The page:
Dir: Justine Malle. France. 2012. 71mins
Essentially a personal memoir of the last summer in her father Louis Malle’s life, Justine Malle’s Youth (Jeunesse) is affectionate, sincere and occasionally endearing, though in the end perhaps not quite the tribute late lamented director deserves. This film must have had a long gestation, considering the fact that Malle died in 1995, when Justine was about 21, but it took her some time to come out with her debut film.
More than anything else, intentionally or not, this looks like an attempt to evoke with a straight face the mannerisms of the New Wave cinema.
For younger audiences who may not remember who Malle was or what was his contribution to cinema at the time, this will look more like the tale of a belated coming-of-age, a girl who enters the summer an innocent with romantic notions of love and ends it as an independent, free-thinking young woman, who learns not only how to handle her life but also how to deal with the grief incurred by losing her father.
Though there can be no doubt that nothing but the best of intentions went into the making of this film, the kindest way to treat it is as a first feature of an inexperienced director who may know quite a lot about cinema but still lacks the practice needed to make it all happen on the screen.
The basic plot follows indeed the events of that summer and the way they affected young Juliette (Esther Garrel). Her father (Didier Bezace), who contracts a debilitating disease which will put an end to his life in barely one month, is the centerpiece around which all the rest of the details are decorously arranged, whether it is Juliette’s failed attempt at a romance with an immature colleague, Benjamin (Emile Bertherat); the relationship she has with her mother (Christele Tual, slightly resembling the director’s real mother, film actress Alexandra Stewart), or her concern with a future which she still cannot see quite clearly.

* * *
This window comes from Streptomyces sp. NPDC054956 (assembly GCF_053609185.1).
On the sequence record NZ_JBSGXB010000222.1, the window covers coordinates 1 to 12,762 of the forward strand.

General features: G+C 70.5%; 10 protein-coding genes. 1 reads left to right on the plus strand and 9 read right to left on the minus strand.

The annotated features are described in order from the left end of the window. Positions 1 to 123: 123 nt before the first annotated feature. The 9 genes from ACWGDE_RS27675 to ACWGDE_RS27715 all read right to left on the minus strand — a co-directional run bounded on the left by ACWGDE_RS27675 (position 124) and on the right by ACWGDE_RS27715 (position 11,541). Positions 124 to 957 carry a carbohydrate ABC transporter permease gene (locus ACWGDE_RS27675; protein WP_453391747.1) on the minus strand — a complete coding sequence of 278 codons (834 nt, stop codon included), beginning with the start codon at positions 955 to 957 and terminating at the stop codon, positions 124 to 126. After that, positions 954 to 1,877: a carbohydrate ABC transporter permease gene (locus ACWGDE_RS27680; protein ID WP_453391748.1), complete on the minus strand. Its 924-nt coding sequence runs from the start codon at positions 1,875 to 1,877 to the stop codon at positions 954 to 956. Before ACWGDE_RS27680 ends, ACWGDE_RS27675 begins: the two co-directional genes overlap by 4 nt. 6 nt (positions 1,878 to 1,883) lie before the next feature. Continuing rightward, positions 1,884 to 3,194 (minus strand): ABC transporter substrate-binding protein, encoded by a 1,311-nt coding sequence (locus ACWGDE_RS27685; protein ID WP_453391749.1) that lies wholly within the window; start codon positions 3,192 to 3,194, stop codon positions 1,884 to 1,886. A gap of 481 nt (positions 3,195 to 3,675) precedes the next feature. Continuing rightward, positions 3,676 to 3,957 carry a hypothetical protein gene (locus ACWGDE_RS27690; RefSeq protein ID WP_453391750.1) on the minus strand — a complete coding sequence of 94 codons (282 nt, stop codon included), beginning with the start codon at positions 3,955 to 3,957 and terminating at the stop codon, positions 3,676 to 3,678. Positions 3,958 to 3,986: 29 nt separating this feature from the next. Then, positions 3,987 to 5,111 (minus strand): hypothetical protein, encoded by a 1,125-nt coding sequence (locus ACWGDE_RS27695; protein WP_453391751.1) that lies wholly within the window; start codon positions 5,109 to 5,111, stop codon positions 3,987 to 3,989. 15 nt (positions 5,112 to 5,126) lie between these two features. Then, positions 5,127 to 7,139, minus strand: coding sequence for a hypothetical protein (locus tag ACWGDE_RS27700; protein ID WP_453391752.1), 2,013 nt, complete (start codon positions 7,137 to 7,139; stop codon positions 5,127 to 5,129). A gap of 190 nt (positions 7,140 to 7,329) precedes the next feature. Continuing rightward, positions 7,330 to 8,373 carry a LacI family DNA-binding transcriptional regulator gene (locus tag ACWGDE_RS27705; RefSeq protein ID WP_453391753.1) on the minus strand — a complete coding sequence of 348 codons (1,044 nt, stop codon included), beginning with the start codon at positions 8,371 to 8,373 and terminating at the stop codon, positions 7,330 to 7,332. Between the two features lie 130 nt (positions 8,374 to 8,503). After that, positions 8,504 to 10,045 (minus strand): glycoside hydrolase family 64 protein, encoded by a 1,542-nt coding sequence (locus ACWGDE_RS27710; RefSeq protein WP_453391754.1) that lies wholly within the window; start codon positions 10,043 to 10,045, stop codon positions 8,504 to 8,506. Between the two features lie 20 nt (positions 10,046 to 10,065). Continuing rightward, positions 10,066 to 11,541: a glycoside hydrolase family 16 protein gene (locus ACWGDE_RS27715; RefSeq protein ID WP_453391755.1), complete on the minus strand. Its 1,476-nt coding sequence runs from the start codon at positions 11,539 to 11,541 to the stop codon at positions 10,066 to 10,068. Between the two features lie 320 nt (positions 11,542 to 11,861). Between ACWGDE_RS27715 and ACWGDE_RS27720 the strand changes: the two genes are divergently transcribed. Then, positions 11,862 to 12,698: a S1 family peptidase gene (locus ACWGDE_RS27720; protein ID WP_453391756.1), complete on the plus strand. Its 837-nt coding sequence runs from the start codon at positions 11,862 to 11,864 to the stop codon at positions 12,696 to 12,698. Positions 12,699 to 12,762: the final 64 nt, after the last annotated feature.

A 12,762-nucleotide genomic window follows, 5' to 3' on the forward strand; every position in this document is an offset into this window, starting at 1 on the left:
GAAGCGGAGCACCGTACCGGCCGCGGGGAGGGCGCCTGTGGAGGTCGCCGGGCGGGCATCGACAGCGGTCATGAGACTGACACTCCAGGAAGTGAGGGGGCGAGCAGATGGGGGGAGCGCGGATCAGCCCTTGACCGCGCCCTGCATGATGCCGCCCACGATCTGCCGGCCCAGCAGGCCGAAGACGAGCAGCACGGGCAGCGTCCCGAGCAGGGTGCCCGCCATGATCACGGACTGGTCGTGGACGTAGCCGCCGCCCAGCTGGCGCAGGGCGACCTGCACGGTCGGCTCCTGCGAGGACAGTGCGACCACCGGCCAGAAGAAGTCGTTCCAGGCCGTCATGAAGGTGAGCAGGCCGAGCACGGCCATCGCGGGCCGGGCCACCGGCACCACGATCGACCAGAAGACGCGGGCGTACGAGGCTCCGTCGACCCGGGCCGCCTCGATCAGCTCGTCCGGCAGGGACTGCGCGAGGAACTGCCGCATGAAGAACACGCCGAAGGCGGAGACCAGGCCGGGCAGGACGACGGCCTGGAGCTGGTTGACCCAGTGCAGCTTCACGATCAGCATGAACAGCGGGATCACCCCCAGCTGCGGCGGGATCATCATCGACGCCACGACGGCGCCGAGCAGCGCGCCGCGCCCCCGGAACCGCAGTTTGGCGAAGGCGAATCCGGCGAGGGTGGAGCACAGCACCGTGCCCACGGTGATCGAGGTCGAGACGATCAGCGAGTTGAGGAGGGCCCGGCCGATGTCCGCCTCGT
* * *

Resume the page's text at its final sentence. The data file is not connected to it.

More than anything else, intentionally or not, this looks like an attempt to evoke with a straight face the mannerisms of the New Wave cinema, with its quotations of philosophers (in this case, Leibniz, Merlot-Ponty, Nietzsche); fashionable American ballads (Bob Dylan is on the soundtrack); arguments about films and filmmakers (like Iranian cinema and Eric Rohmer); fashionable cinemas on the Left Bank (the Champollion and the St. Andre des Arts) and growing up into politics. This may be a faithful replica of the way things actually took place at the time, but their presence in the script looks like an attempt to catalogue them rather than integrate them into the fabric of the plot.
Even less comfortable is the casting and the direction of the actors. Just like the filmmaker, Garrel is also the daughter of a well-known French director, Philippe Garrel, and just like her she has no previous experience in feature films. Which may explain why she never looks comfortable in front of the camera and her changes of expression are minimal.
Apart from to his faint physical resemblance with Louis Malle, Bezace looks physically too soft for the part and never manages to fully convey the despair, the anger and the frustration that a man of Malle’s calibre must have experienced as he was gradually deprived not only of his capacity to move around on his own, but loses the ability to speak, express himself or invest any kind of effort into the process of thinking.
Shot mostly in Malle’s own country house near Cahors, all the ingredients are in place to make this a great picture about reaching maturity in Paris during the 1990s. But maybe someone less involved personally, might have done a more effective job of putting them all together.
Production company/sales: Tupelo Films, email@example.com
Producers: Remi Pradinas
Cinematography: Nicolas Pernot
Editor: Olivier Ferrari
Production designer: Aurore Casalis
Main cast: Esther Garrel, Didier Bezace, Emile Bertherat, Lucia Sanchez, Christele Tual, Augustin Bonhomme, Elizabeth Baranes, Aurelie Alcais